Presentation on theme: "Chris Olm and Johnathan Wensman December 3, 2008"— Presentation transcript:
1 Chris Olm and Johnathan Wensman December 3, 2008 The Laplace EquationChris Olm and Johnathan WensmanDecember 3, 2008
2 Introduction (Part I)We are going to be solving the Laplace equation in the context of electrodynamicsUsing spherical coordinates assuming azimuthal symmetryCould also be solving in Cartesian or cylindrical coordinatesThese would be applicable to systems with corresponding symmetryBegin by using separation of variablesChanges the system of partial differential equations to ordinary differential equationsUse of Legendre polynomials to find the general solution
3 Introduction (Part II) We will then demonstrate how to apply boundary conditions to the general solution to attain particular solutionsExplain and demonstrate using “Fourier’s Trick”Analyzing equations to give us a workable solution
4 The Laplace Equation Cartesian coordinates Spherical coordinates V is potentialHarmonic!Spherical coordinatesr is the radius is the angle between the z-axis and the vector we’re considering is the angle between the x-axis and our vector
5 Azimuthal Symmetry Assuming azimuthal symmetry simplifies the system In this case, decoupling V from Φbecomes
6 Potential Function Want our function in terms of r and θ So Where R is dependent on rΘ is dependent on θ
7 ODEs! Plugging in we get: These two ODEs that must be equal and opposite:.↓↓
8 General Solution for R(r) AssumePlugging in we getSoWe can deduce that the equation is solved when k=l or k=-(l+1)So our general solution for R(r) is
9 General Solution for Θ(θ) Legendre polynomialsThe solutions to the Legendre differential equation, where l is an integerOrthogonalMost simply derived using Rodriques’s formula:In our case x=cosθ so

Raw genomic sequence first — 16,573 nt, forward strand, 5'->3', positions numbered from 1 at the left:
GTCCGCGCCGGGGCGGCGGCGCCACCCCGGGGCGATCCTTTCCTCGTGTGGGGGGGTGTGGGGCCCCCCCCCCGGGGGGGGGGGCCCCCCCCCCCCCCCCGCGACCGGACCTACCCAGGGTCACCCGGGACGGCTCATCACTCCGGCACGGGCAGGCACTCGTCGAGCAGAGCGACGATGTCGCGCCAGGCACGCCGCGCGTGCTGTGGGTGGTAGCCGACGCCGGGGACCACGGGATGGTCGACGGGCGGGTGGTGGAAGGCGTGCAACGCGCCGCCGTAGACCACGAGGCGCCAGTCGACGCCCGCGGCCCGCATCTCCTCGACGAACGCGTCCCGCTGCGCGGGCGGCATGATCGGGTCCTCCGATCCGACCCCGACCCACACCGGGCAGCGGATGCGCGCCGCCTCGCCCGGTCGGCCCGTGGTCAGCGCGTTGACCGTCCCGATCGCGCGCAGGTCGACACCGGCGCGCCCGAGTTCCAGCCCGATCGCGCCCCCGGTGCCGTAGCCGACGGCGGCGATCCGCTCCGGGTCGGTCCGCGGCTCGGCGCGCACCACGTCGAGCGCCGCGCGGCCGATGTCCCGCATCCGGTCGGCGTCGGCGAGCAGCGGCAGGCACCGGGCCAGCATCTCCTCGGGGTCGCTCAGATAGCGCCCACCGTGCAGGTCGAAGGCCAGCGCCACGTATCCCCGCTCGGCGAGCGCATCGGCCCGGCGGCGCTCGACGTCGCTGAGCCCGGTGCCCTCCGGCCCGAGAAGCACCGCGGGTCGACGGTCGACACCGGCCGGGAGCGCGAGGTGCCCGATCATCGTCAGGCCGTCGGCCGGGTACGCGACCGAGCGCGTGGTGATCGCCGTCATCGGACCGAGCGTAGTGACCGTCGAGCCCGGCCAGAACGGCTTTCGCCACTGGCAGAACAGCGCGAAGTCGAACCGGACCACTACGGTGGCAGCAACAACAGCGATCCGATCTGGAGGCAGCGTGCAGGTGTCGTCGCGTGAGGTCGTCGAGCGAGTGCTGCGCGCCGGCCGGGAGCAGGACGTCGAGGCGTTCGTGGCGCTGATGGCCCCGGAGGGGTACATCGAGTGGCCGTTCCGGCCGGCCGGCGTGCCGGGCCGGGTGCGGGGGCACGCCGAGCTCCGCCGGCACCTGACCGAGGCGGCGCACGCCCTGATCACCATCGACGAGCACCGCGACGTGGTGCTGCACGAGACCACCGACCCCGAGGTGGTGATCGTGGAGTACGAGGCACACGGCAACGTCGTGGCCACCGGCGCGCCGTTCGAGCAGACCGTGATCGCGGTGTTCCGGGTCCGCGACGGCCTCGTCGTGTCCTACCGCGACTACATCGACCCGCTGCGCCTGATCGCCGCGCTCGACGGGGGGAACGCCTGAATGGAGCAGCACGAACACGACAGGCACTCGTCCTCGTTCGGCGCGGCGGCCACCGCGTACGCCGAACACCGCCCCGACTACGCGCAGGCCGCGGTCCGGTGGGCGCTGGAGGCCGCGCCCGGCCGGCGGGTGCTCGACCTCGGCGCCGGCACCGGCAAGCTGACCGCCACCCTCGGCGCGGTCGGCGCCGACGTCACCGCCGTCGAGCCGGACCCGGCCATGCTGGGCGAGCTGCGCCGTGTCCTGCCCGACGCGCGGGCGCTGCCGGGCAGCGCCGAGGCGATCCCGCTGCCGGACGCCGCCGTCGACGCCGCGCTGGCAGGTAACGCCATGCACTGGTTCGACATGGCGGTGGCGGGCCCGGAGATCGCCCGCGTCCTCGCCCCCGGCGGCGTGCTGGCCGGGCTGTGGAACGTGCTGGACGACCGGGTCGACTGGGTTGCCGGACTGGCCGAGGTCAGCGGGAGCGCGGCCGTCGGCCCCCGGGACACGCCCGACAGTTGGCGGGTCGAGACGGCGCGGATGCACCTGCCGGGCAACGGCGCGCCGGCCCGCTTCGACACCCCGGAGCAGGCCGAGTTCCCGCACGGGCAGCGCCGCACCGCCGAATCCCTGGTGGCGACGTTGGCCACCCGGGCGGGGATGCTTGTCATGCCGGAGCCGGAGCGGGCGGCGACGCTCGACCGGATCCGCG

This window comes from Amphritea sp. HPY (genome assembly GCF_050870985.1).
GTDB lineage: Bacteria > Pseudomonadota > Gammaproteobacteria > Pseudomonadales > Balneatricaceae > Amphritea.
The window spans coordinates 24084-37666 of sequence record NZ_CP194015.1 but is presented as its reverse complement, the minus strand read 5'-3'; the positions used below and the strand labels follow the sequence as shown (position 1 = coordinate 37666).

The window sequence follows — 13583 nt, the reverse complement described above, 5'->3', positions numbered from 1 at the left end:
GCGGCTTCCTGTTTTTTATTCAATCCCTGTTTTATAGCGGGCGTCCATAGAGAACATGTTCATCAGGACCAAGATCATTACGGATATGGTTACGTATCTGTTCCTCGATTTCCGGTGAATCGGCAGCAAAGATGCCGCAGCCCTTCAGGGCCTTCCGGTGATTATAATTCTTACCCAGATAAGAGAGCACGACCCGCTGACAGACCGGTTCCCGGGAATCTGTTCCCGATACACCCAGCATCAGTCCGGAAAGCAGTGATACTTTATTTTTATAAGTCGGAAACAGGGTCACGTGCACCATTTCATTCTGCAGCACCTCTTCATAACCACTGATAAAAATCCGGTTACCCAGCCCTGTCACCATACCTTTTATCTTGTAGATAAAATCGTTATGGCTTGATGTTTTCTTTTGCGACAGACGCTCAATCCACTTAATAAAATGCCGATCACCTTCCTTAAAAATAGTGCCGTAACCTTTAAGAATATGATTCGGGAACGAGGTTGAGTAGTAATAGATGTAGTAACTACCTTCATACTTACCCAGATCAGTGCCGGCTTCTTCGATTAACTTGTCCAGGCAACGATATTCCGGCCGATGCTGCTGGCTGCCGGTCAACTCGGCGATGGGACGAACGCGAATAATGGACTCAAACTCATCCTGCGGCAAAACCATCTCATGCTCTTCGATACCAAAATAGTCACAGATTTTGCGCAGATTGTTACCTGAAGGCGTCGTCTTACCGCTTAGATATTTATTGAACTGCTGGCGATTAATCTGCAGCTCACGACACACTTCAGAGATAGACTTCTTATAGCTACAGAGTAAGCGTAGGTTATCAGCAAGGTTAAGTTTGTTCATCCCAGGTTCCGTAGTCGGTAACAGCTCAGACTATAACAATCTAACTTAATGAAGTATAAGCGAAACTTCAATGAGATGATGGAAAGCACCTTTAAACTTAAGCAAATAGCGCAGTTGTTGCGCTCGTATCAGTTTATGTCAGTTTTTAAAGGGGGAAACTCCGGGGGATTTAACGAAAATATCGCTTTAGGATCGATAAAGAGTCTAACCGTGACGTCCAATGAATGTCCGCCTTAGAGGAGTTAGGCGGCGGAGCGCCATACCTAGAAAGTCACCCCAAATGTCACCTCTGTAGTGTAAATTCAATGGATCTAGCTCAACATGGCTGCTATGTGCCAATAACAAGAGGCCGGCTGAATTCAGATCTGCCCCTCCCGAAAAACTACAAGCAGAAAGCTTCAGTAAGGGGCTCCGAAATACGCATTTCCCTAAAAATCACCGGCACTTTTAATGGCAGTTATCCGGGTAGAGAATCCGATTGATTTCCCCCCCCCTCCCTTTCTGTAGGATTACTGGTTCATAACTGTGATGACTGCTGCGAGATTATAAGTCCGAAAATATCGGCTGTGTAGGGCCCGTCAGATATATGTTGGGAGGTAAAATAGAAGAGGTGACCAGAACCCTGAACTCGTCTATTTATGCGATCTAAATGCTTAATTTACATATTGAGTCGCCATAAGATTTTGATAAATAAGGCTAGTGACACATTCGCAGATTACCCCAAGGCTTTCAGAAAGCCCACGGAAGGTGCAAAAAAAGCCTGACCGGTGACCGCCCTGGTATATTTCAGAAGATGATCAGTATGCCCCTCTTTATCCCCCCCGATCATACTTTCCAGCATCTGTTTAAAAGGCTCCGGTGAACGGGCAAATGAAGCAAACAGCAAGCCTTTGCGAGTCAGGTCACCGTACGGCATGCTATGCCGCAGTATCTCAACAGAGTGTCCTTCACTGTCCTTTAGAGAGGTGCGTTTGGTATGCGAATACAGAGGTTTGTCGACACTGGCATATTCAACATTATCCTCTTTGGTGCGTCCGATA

13 Example 1 What is the potential on the inside of the sphere? The potential is specified on a hollow sphere of radius RWhat is the potential on the inside of the sphere?
14 Applying boundary conditions and intuition We know it must take the formAnd on the surface of the sphere must be V0, also all Bl must be 0, so we getThe question becomes are there any Al which satisfy this equation?
15 Yes! But doing so is tricky First we note that the Legendre polynomials are a complete set of orthogonal functionsThis has a couple consequences we can exploit
16 Applying this property We can multiply our general solution by Pl’’(cos θ) sin θ and integrate (Fourier’s Trick)
17 Solving a particular case We could plug this into our equation givingIn scientific terms this is unnecessarily cumbersome (in layman's terms this is a hard integral we don’t want or need to do)
18 The better wayInstead let’s use the half angle formula to rewrite our potential asPlugging THIS into our equation givesNow we can practically read off the values of Al
19 Getting the final answer Plugging these into our general solution we get
20 Example 2 Very similar to the first example The potential is specified on a hollow sphere of radius RWhat is the potential on the outside of the sphere?
21 Proceeding as before Must be of the form All Al must be 0 this time, and again at the surface must be V0, soand
22 Fourier’s Trick againBy applying Fourier’s Trick again we can solve for BlAs far as we can solve without a specific potential
23 ConclusionBy solving for the general solution we can easily solve for the potential of any system easily described in spherical coordinatesThis is useful as the electric field is the gradient of the potentialThe electric field is an important part of electrostatics
24 References1)Griffiths, David. Introduction to Electrodynamics. 3rd ed. Upper Saddle River: Prentice Hall, 1999.2)Blanchard, Paul, Robert Devaney, and Glen Hall. Differential equations. 3rd ed. Belmont: Thomson Higher Education, 2006.3) White, J. L., “Mathematical Methods Special Functions Legendre’s Equation and Legendre Polynomials,”accessed 12/2/2008.4) Weisstein, Eric W. "Laplace's Equation--Spherical Coordinates." From MathWorld--A 5) Wolfram Web Resource. accessed 12/2/2008